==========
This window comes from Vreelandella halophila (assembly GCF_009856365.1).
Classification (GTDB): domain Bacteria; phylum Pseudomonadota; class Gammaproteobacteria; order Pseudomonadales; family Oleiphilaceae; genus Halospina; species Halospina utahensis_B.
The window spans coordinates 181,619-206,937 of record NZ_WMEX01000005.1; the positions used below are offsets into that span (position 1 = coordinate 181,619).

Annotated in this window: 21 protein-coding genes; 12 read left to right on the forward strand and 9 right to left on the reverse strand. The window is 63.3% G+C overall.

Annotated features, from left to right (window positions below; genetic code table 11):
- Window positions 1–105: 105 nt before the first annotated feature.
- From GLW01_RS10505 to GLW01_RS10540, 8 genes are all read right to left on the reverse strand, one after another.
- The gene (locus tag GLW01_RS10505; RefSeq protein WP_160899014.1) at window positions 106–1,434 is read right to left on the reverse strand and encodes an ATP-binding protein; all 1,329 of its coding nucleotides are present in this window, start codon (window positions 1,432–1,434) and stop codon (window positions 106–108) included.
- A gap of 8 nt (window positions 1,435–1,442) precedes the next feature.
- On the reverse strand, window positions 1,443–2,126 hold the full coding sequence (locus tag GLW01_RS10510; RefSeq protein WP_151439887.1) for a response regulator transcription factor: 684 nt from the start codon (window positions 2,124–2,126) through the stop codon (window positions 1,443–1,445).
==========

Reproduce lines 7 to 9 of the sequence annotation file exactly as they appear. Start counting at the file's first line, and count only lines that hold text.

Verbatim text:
- From GLW01_RS10505 to GLW01_RS10540, 8 genes are all read right to left on the reverse strand, one after another.
- The gene (locus tag GLW01_RS10505; RefSeq protein WP_160899014.1) at window positions 106–1,434 is read right to left on the reverse strand and encodes an ATP-binding protein; all 1,329 of its coding nucleotides are present in this window, start codon (window positions 1,432–1,434) and stop codon (window positions 106–108) included.
- A gap of 8 nt (window positions 1,435–1,442) precedes the next feature.